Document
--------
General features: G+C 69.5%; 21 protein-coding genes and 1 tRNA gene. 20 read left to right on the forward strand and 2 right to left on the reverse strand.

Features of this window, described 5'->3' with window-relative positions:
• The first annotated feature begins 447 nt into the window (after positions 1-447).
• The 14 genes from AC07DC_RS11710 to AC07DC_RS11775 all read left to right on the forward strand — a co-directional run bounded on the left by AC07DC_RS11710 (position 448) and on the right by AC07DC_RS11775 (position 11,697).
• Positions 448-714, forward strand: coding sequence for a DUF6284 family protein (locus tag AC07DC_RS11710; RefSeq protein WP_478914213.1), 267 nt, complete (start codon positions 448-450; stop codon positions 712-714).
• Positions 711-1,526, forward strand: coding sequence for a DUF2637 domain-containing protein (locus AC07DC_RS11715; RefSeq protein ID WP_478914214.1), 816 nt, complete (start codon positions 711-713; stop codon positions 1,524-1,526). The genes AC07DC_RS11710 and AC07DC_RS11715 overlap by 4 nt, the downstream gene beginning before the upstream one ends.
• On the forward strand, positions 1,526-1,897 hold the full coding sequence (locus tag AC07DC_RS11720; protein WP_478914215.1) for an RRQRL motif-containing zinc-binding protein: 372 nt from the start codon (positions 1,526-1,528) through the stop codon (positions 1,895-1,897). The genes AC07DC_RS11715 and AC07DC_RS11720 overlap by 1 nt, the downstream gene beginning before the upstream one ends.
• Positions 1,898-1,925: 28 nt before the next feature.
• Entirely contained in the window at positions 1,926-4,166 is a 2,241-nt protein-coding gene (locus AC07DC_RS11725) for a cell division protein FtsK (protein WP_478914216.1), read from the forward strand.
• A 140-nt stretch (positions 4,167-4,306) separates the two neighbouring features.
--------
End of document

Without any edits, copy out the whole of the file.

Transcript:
General features: G+C 69.5%; 21 protein-coding genes and 1 tRNA gene. 20 read left to right on the forward strand and 2 right to left on the reverse strand.

Features of this window, described 5'->3' with window-relative positions:
• The first annotated feature begins 447 nt into the window (after positions 1-447).
• The 14 genes from AC07DC_RS11710 to AC07DC_RS11775 all read left to right on the forward strand — a co-directional run bounded on the left by AC07DC_RS11710 (position 448) and on the right by AC07DC_RS11775 (position 11,697).
• Positions 448-714, forward strand: coding sequence for a DUF6284 family protein (locus tag AC07DC_RS11710; RefSeq protein WP_478914213.1), 267 nt, complete (start codon positions 448-450; stop codon positions 712-714).
• Positions 711-1,526, forward strand: coding sequence for a DUF2637 domain-containing protein (locus AC07DC_RS11715; RefSeq protein ID WP_478914214.1), 816 nt, complete (start codon positions 711-713; stop codon positions 1,524-1,526). The genes AC07DC_RS11710 and AC07DC_RS11715 overlap by 4 nt, the downstream gene beginning before the upstream one ends.
• On the forward strand, positions 1,526-1,897 hold the full coding sequence (locus tag AC07DC_RS11720; protein WP_478914215.1) for an RRQRL motif-containing zinc-binding protein: 372 nt from the start codon (positions 1,526-1,528) through the stop codon (positions 1,895-1,897). The genes AC07DC_RS11715 and AC07DC_RS11720 overlap by 1 nt, the downstream gene beginning before the upstream one ends.
• Positions 1,898-1,925: 28 nt before the next feature.
• Entirely contained in the window at positions 1,926-4,166 is a 2,241-nt protein-coding gene (locus AC07DC_RS11725) for a cell division protein FtsK (protein WP_478914216.1), read from the forward strand.
• A 140-nt stretch (positions 4,167-4,306) separates the two neighbouring features.